Michael Hofmann's poems have been widely admired, notably for their gift of compressed and vividly pointed reportage, and the collision course of words and dictions that his poetry characteristically provokes. His subject-matter has been equally individual, including his remarkable and complex series of 'father-poems', his subtle portraiture of the lives of others, East and West, together with his acerbic impressionism of contemporary England, and his exploration of Adorno's injunction that 'it is part of morality not to be at home in one's home.'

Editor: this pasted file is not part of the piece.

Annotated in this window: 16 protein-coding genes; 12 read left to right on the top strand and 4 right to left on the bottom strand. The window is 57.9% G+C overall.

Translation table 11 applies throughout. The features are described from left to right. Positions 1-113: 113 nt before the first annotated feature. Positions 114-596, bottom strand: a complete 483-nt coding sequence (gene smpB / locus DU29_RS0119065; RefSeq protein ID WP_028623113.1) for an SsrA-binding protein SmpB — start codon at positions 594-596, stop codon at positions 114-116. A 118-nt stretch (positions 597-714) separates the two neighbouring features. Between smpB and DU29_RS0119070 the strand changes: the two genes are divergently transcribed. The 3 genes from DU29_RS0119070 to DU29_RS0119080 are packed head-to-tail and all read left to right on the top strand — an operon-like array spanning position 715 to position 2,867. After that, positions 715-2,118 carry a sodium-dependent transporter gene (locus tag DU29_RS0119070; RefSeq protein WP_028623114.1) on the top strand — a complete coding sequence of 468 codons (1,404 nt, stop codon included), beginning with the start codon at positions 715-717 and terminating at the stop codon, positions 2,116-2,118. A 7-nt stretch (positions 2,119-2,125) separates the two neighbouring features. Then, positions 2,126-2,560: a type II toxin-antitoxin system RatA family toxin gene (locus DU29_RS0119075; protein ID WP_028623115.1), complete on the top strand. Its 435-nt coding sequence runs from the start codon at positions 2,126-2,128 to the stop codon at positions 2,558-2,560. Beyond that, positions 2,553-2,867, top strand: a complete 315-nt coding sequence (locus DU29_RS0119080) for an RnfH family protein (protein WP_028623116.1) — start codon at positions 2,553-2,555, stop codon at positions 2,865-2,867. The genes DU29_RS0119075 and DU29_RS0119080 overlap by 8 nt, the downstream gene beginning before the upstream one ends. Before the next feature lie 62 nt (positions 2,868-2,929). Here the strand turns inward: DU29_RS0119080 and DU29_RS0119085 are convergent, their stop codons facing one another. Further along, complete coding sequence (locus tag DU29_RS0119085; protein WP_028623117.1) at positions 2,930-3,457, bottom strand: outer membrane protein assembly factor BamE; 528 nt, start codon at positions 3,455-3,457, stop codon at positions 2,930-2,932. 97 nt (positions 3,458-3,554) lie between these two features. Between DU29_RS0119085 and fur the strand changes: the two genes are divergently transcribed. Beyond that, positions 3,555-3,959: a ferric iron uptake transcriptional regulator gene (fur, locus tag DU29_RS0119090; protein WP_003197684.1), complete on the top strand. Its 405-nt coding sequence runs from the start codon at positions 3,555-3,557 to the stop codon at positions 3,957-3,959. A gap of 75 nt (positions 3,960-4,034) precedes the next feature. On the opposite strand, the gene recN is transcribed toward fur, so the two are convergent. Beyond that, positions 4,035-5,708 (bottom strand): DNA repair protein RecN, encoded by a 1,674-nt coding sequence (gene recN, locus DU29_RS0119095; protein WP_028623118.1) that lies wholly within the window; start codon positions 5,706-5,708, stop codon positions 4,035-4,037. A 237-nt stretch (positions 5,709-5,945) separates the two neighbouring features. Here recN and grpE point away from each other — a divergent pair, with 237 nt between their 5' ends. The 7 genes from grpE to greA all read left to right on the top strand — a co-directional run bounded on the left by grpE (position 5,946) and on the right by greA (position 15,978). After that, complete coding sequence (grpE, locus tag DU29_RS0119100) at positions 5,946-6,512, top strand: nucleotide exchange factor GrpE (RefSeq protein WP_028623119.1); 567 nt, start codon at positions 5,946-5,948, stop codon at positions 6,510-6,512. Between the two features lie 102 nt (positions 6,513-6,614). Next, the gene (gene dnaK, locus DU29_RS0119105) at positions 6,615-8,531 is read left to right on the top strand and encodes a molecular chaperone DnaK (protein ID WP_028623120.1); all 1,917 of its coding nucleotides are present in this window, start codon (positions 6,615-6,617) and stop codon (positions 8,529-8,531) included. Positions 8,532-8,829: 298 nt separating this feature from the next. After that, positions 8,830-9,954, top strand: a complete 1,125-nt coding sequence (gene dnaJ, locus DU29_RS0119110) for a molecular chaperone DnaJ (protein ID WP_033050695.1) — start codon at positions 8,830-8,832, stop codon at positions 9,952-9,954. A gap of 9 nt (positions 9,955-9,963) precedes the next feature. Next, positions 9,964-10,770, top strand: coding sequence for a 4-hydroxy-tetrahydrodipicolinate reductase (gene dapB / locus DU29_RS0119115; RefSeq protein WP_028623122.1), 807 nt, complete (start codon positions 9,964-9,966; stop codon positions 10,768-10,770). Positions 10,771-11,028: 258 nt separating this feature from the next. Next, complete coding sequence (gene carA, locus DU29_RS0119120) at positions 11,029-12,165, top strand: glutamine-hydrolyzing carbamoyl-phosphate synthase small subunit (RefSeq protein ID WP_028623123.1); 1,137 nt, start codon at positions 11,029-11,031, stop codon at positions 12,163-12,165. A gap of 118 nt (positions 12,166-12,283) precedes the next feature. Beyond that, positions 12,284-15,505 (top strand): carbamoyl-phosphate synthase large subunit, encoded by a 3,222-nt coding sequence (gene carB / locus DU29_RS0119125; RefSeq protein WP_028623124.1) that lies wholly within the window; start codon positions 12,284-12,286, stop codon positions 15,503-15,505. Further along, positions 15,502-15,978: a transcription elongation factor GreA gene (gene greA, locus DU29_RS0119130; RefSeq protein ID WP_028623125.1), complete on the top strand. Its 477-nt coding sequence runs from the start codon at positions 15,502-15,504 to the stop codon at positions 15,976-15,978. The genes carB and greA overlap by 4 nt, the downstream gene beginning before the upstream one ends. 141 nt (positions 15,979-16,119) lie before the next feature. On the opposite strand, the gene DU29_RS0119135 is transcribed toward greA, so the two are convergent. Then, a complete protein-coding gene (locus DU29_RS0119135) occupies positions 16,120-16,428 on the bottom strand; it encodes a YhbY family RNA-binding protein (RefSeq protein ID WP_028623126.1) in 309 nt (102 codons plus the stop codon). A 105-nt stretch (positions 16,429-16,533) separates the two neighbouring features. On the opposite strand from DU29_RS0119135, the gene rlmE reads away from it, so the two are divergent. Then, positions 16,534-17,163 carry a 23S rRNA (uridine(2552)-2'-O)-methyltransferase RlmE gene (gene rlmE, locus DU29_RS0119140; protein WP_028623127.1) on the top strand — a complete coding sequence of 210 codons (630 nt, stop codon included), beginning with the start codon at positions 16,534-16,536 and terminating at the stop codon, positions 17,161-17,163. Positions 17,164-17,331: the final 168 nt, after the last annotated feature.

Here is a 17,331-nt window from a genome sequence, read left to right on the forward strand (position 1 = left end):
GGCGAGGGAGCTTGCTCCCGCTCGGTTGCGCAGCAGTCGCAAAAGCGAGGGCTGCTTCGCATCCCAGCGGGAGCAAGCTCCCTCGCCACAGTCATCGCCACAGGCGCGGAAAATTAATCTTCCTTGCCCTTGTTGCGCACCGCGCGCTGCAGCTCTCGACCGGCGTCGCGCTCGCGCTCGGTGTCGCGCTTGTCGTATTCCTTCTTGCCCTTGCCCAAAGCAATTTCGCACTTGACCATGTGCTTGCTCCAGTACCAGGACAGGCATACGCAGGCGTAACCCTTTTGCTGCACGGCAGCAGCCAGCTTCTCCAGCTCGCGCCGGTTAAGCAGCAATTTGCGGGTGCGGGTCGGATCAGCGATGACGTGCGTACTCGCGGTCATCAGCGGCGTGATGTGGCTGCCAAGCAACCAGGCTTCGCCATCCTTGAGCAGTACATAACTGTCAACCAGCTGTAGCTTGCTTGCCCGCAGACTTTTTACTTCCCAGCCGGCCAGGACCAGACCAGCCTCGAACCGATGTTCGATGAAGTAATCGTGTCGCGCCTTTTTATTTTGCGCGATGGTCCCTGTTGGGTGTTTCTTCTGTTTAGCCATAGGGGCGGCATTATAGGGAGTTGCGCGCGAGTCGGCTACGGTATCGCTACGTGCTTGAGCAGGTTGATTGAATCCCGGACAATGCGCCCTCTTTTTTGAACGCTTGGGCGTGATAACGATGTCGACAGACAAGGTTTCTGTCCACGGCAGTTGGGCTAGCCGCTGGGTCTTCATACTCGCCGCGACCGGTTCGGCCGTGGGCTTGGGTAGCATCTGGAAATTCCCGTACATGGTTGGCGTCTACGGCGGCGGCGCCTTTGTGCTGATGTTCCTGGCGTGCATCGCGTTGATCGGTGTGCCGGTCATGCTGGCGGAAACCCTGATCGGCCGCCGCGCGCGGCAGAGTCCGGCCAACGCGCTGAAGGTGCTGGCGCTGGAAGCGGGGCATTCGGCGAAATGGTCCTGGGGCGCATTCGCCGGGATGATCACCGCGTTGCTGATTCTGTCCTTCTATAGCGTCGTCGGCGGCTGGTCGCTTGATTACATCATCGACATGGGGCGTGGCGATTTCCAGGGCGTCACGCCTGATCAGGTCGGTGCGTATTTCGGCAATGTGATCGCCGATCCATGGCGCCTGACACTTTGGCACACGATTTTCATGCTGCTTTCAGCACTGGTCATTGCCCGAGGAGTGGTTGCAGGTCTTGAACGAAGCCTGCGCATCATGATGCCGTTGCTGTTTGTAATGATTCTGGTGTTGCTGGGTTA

Michael Hofmann was born in Freiburg, Germany in 1957, and came to England in 1961. He has won a Cholmondeley Award and the Geoffrey faber memorial prize for his poetry. He co-edited After Ovid with James Lasdun, and has published numerous prize-winning translations from the German, including works by Bertolt Brecht, Joseph Roth, Patrick Suskind, Franz Kafka, Thomas Bernhard and Durs Grunbein. In 2005, he edited the Faber Book of 20th Century German Poems. He teaches for part of the year at the University of Florida, Gainesville.